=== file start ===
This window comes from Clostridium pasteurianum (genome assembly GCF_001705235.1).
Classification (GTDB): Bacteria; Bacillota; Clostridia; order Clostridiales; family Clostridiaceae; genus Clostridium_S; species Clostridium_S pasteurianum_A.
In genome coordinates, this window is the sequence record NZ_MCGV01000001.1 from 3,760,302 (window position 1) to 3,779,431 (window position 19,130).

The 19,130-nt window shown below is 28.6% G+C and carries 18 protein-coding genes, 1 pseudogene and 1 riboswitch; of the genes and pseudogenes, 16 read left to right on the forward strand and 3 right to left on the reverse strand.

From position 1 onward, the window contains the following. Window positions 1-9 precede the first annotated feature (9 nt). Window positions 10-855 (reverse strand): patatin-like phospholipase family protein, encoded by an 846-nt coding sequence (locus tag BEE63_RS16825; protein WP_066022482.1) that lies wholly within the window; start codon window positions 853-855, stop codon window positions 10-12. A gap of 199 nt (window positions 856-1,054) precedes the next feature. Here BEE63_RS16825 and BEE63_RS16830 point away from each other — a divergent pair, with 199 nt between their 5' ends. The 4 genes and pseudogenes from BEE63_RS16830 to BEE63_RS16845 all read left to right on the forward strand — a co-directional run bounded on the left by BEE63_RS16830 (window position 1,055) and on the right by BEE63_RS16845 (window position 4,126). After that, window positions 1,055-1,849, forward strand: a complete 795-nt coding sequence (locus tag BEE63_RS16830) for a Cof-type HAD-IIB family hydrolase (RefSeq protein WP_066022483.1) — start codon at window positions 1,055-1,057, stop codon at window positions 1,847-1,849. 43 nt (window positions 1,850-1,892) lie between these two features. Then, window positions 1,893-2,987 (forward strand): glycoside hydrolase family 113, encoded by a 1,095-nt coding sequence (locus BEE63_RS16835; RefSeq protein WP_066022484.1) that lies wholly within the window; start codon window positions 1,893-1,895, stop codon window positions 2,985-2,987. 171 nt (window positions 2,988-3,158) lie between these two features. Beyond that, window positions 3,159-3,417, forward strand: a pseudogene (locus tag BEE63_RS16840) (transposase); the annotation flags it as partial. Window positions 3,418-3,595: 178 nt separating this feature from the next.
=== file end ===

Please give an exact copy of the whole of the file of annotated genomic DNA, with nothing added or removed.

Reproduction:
This window comes from Clostridium pasteurianum (genome assembly GCF_001705235.1).
Classification (GTDB): Bacteria; Bacillota; Clostridia; order Clostridiales; family Clostridiaceae; genus Clostridium_S; species Clostridium_S pasteurianum_A.
In genome coordinates, this window is the sequence record NZ_MCGV01000001.1 from 3,760,302 (window position 1) to 3,779,431 (window position 19,130).

The 19,130-nt window shown below is 28.6% G+C and carries 18 protein-coding genes, 1 pseudogene and 1 riboswitch; of the genes and pseudogenes, 16 read left to right on the forward strand and 3 right to left on the reverse strand.

From position 1 onward, the window contains the following. Window positions 1-9 precede the first annotated feature (9 nt). Window positions 10-855 (reverse strand): patatin-like phospholipase family protein, encoded by an 846-nt coding sequence (locus tag BEE63_RS16825; protein WP_066022482.1) that lies wholly within the window; start codon window positions 853-855, stop codon window positions 10-12. A gap of 199 nt (window positions 856-1,054) precedes the next feature. Here BEE63_RS16825 and BEE63_RS16830 point away from each other — a divergent pair, with 199 nt between their 5' ends. The 4 genes and pseudogenes from BEE63_RS16830 to BEE63_RS16845 all read left to right on the forward strand — a co-directional run bounded on the left by BEE63_RS16830 (window position 1,055) and on the right by BEE63_RS16845 (window position 4,126). After that, window positions 1,055-1,849, forward strand: a complete 795-nt coding sequence (locus tag BEE63_RS16830) for a Cof-type HAD-IIB family hydrolase (RefSeq protein WP_066022483.1) — start codon at window positions 1,055-1,057, stop codon at window positions 1,847-1,849. 43 nt (window positions 1,850-1,892) lie between these two features. Then, window positions 1,893-2,987 (forward strand): glycoside hydrolase family 113, encoded by a 1,095-nt coding sequence (locus BEE63_RS16835; RefSeq protein WP_066022484.1) that lies wholly within the window; start codon window positions 1,893-1,895, stop codon window positions 2,985-2,987. 171 nt (window positions 2,988-3,158) lie between these two features. Beyond that, window positions 3,159-3,417, forward strand: a pseudogene (locus tag BEE63_RS16840) (transposase); the annotation flags it as partial. Window positions 3,418-3,595: 178 nt separating this feature from the next.